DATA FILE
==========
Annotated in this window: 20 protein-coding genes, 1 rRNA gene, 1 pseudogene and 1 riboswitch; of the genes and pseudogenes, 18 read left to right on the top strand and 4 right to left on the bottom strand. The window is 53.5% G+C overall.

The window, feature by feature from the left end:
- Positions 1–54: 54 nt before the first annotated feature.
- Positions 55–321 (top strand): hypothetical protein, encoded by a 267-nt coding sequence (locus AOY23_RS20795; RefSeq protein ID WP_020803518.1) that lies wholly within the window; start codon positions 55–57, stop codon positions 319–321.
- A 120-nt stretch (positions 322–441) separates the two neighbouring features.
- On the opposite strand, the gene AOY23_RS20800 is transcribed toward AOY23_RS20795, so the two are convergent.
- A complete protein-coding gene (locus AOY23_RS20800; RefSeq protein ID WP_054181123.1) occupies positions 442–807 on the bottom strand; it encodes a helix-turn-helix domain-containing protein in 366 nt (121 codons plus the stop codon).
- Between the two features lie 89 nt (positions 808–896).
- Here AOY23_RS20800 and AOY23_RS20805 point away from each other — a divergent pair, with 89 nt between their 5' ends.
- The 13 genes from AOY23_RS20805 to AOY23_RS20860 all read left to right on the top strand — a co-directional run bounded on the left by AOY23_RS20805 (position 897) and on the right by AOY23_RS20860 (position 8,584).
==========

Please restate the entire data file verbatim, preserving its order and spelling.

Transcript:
Annotated in this window: 20 protein-coding genes, 1 rRNA gene, 1 pseudogene and 1 riboswitch; of the genes and pseudogenes, 18 read left to right on the top strand and 4 right to left on the bottom strand. The window is 53.5% G+C overall.

The window, feature by feature from the left end:
- Positions 1–54: 54 nt before the first annotated feature.
- Positions 55–321 (top strand): hypothetical protein, encoded by a 267-nt coding sequence (locus AOY23_RS20795; RefSeq protein ID WP_020803518.1) that lies wholly within the window; start codon positions 55–57, stop codon positions 319–321.
- A 120-nt stretch (positions 322–441) separates the two neighbouring features.
- On the opposite strand, the gene AOY23_RS20800 is transcribed toward AOY23_RS20795, so the two are convergent.
- A complete protein-coding gene (locus AOY23_RS20800; RefSeq protein ID WP_054181123.1) occupies positions 442–807 on the bottom strand; it encodes a helix-turn-helix domain-containing protein in 366 nt (121 codons plus the stop codon).
- Between the two features lie 89 nt (positions 808–896).
- Here AOY23_RS20800 and AOY23_RS20805 point away from each other — a divergent pair, with 89 nt between their 5' ends.
- The 13 genes from AOY23_RS20805 to AOY23_RS20860 all read left to right on the top strand — a co-directional run bounded on the left by AOY23_RS20805 (position 897) and on the right by AOY23_RS20860 (position 8,584).